Jeremy Gordin examines the possible impact of Angelo Agrizzi's shock testimony to the Zondo commission

Do you know Paul Simon’s line “These are the days of miracle and wonder”? It comes from the “The Boy in the Bubble” on the Graceland album. This was in 1986. Still, the line seemed to resonate 10 years later at the Truth and Reconciliation Commission (TRC), as gruesome testimony started emerging.

Of course, the brutal behaviour of the security forces was known to many, especially its victims. But hearing it described – and sometimes acted out – was, firstly, traumatic corroboration for families of the tortured and dead. Secondly, for the victims, families, and many, many people of every ideological stripe, it was vindication. What they had believed, what they had been told, what had been suggested but never proven, was set out for all to hear.

Ordinary white South Africans who had long given the benefit of the doubt to their leaders, and over the years accepted the indignant and strident denials of wrongdoing, were brought face to face with the appalling truth about what had been done in their name. This was devastating to the moral authority of the National Party establishment not among its enemies, who believed the worst of it anyway, but among its supporters and sympathisers. They felt that particular humiliation that comes from trusting someone, defending them, and then finding you have been played for a fool.

If the apartheid regime had ever had a moral leg to stand on, which was doubtful, the NP was, following the TRC, legless.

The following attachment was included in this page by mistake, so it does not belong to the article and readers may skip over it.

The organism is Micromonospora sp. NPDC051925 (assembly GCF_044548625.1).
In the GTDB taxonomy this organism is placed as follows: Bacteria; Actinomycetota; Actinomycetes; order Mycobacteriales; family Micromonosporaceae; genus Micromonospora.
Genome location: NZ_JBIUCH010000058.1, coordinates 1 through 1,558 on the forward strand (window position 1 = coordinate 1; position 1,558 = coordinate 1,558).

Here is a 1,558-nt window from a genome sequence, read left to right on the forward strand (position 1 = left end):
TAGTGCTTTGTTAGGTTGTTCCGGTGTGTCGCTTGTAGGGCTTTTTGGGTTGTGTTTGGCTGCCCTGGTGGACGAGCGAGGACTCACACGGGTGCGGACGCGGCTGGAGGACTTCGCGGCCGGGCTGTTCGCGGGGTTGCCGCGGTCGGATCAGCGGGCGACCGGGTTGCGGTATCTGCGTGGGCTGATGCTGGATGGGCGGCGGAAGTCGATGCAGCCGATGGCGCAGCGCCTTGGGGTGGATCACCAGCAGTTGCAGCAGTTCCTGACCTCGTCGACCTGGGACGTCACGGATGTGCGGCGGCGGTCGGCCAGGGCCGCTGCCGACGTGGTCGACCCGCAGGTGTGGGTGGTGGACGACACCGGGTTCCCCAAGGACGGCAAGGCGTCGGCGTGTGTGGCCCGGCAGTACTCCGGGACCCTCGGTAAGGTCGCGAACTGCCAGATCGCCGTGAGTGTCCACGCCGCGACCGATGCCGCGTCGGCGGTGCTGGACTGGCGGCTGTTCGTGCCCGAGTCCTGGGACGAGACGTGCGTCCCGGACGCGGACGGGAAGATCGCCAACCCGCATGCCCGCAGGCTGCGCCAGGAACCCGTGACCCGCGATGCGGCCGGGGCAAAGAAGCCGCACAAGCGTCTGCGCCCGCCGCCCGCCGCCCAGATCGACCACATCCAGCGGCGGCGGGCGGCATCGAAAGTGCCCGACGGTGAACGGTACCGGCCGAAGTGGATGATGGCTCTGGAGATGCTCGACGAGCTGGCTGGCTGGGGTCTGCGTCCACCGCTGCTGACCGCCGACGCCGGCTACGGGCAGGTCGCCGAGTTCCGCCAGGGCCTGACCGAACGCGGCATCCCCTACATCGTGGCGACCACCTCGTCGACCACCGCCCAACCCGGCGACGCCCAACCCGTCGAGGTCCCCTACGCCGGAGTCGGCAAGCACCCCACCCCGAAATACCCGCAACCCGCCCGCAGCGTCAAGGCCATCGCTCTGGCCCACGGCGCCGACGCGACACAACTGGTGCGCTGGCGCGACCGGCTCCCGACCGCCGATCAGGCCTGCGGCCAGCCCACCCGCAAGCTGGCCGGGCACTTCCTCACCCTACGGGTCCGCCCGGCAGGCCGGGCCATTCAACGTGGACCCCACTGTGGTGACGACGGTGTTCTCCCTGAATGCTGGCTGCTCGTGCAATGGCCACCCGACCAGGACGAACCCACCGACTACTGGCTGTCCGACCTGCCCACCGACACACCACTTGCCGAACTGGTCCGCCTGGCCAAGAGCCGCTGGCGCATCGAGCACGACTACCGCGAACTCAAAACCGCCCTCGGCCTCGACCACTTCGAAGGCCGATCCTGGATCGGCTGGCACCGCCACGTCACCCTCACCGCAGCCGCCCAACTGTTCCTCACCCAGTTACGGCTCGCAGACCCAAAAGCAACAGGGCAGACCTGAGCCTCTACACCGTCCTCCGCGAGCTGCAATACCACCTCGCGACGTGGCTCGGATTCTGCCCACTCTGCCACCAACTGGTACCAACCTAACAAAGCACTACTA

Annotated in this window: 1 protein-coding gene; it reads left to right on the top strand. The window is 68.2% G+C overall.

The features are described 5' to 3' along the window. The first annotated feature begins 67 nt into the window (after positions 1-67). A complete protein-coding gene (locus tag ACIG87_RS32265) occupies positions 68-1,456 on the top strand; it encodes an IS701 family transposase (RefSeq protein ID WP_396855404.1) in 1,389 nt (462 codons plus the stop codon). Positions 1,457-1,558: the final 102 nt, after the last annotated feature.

Now we have before us the testimonies seeping out at a different sort of TRC, the Zondo Commission of Inquiry into State Capture. I’m referring particularly to the evidence of the last few weeks featuring Angelo Agrizzi, former chief operating officer at Bosasa, and several other former Bosasa employees – during which more than a few notables have been fingered.

These are, among others, former President Jacob Zuma; Minister of Environmental Affairs Nomvula Mokonyane; former Deputy National Director of Public Prosecutions Nomgcobo Jiba; former chair of South African Airways and chair of the Jacob G Zuma Foundation Dudu Myeni; axed South African Revenue Services boss Tom Moyane when he “served” as commissioner of correctional services; former chair of the parliamentary portfolio committee on correctional services Vincent Smith; Minister of Mineral Affairs and former ANC secretary-general Gwede Mantashe; Pretoria chief magistrate Desmond Nair; as well as (Richmond) Linda Mti, Patrick Gillingham and other senior employees at correctional services.